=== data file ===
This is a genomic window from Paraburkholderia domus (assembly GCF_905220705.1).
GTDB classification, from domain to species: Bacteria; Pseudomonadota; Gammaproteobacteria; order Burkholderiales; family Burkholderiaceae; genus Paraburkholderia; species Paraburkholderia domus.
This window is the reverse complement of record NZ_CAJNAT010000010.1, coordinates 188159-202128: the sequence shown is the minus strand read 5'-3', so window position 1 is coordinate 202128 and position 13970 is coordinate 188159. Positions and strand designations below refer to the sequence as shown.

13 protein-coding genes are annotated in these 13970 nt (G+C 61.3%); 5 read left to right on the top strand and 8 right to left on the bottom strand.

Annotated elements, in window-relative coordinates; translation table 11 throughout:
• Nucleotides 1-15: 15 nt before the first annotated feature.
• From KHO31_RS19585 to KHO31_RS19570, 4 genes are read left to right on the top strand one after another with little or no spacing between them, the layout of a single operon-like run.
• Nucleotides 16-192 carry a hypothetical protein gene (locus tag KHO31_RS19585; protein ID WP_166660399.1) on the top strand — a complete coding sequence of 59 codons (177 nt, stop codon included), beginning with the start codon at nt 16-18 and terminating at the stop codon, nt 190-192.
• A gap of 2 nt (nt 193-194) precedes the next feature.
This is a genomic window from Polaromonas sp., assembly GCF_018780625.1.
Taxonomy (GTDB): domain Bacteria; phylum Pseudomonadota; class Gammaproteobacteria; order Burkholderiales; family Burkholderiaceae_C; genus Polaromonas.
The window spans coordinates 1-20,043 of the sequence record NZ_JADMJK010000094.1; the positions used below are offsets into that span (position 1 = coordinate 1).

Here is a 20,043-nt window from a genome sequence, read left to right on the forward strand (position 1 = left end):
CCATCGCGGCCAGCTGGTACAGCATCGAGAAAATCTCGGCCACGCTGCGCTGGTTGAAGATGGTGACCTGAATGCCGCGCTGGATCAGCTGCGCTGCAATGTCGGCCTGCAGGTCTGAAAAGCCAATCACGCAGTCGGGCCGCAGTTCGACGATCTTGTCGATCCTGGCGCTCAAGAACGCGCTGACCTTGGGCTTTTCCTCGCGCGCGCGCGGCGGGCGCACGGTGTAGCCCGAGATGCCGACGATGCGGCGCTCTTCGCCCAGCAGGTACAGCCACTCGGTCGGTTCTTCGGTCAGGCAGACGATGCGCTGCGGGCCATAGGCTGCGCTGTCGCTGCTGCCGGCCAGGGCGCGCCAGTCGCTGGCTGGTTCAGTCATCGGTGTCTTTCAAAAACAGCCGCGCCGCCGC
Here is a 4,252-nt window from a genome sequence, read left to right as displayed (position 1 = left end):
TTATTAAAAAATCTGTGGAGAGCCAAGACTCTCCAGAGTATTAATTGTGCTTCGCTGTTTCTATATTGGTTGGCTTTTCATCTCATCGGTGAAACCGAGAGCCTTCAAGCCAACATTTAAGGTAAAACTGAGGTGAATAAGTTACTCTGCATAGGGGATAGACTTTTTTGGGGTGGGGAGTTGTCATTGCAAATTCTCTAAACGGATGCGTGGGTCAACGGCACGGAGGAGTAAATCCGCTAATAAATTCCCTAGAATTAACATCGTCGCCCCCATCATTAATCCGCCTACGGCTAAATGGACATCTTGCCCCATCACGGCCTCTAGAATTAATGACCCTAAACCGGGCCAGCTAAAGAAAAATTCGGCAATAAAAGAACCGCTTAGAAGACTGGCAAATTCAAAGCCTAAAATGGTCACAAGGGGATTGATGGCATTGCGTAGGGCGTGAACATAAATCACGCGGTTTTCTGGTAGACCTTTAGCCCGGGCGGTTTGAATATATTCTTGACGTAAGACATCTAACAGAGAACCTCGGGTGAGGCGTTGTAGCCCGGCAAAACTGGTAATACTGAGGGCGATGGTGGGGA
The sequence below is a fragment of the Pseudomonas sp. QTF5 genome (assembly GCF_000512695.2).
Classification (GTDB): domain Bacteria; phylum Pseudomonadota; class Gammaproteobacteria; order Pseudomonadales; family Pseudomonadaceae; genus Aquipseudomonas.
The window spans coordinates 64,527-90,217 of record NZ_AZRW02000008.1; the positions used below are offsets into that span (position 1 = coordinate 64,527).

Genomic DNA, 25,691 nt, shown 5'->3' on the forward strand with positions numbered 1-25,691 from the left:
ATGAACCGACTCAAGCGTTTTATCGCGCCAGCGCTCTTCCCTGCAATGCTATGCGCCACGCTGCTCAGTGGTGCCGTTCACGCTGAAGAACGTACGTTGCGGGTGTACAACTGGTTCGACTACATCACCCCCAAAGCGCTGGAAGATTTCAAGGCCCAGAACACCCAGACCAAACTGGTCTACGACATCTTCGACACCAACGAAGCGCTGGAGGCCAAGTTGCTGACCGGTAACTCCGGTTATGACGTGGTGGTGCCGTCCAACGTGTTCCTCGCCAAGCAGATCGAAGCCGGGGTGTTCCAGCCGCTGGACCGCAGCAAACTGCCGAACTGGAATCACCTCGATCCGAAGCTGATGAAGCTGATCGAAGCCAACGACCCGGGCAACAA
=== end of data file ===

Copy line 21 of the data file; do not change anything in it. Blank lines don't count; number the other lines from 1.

ATGAACCGACTCAAGCGTTTTATCGCGCCAGCGCTCTTCCCTGCAATGCTATGCGCCACGCTGCTCAGTGGTGCCGTTCACGCTGAAGAACGTACGTTGCGGGTGTACAACTGGTTCGACTACATCACCCCCAAAGCGCTGGAAGATTTCAAGGCCCAGAACACCCAGACCAAACTGGTCTACGACATCTTCGACACCAACGAAGCGCTGGAGGCCAAGTTGCTGACCGGTAACTCCGGTTATGACGTGGTGGTGCCGTCCAACGTGTTCCTCGCCAAGCAGATCGAAGCCGGGGTGTTCCAGCCGCTGGACCGCAGCAAACTGCCGAACTGGAATCACCTCGATCCGAAGCTGATGAAGCTGATCGAAGCCAACGACCCGGGCAACAA